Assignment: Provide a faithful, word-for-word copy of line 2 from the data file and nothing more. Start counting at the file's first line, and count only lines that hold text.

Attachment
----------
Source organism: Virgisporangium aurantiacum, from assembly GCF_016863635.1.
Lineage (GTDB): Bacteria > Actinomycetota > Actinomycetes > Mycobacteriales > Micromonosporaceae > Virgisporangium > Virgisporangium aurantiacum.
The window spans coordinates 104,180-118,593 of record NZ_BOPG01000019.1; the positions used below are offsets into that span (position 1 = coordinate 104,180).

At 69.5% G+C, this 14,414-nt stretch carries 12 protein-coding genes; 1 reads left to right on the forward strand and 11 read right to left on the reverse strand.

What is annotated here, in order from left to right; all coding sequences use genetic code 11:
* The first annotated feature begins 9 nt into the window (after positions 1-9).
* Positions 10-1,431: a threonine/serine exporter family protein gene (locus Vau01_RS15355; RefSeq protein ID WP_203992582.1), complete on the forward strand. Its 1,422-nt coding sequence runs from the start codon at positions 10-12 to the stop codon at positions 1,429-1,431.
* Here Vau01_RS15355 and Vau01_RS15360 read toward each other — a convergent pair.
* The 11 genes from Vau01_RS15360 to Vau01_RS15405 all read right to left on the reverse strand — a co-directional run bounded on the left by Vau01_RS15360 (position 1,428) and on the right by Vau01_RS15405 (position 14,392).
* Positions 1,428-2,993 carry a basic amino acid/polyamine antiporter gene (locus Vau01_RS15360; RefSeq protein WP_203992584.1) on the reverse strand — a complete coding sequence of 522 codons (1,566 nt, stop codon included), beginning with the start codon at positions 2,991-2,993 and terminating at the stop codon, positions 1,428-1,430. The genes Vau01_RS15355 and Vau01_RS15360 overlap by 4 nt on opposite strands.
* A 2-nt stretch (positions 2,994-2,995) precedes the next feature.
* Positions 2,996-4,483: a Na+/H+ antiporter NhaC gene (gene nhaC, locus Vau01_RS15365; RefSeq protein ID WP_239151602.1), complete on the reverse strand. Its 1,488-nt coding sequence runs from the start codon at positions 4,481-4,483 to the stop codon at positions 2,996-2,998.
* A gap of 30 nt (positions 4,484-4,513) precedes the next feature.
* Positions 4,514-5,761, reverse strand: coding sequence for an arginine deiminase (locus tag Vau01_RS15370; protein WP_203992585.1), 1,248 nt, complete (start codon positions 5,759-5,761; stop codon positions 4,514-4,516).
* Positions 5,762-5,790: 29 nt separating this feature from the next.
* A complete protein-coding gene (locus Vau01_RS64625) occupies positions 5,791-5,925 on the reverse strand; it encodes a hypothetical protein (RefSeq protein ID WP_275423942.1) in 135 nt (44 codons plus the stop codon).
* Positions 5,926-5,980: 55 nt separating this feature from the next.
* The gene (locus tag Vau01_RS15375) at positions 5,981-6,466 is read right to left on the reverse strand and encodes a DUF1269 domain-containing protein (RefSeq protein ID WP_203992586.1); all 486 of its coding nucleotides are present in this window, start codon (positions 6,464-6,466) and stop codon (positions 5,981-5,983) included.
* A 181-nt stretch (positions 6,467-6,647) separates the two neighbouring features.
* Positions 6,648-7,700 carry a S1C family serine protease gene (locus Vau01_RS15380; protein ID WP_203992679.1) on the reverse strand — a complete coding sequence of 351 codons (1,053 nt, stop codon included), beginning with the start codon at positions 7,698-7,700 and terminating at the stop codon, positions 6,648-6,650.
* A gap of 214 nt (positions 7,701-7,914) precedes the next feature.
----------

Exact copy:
Lineage (GTDB): Bacteria > Actinomycetota > Actinomycetes > Mycobacteriales > Micromonosporaceae > Virgisporangium > Virgisporangium aurantiacum.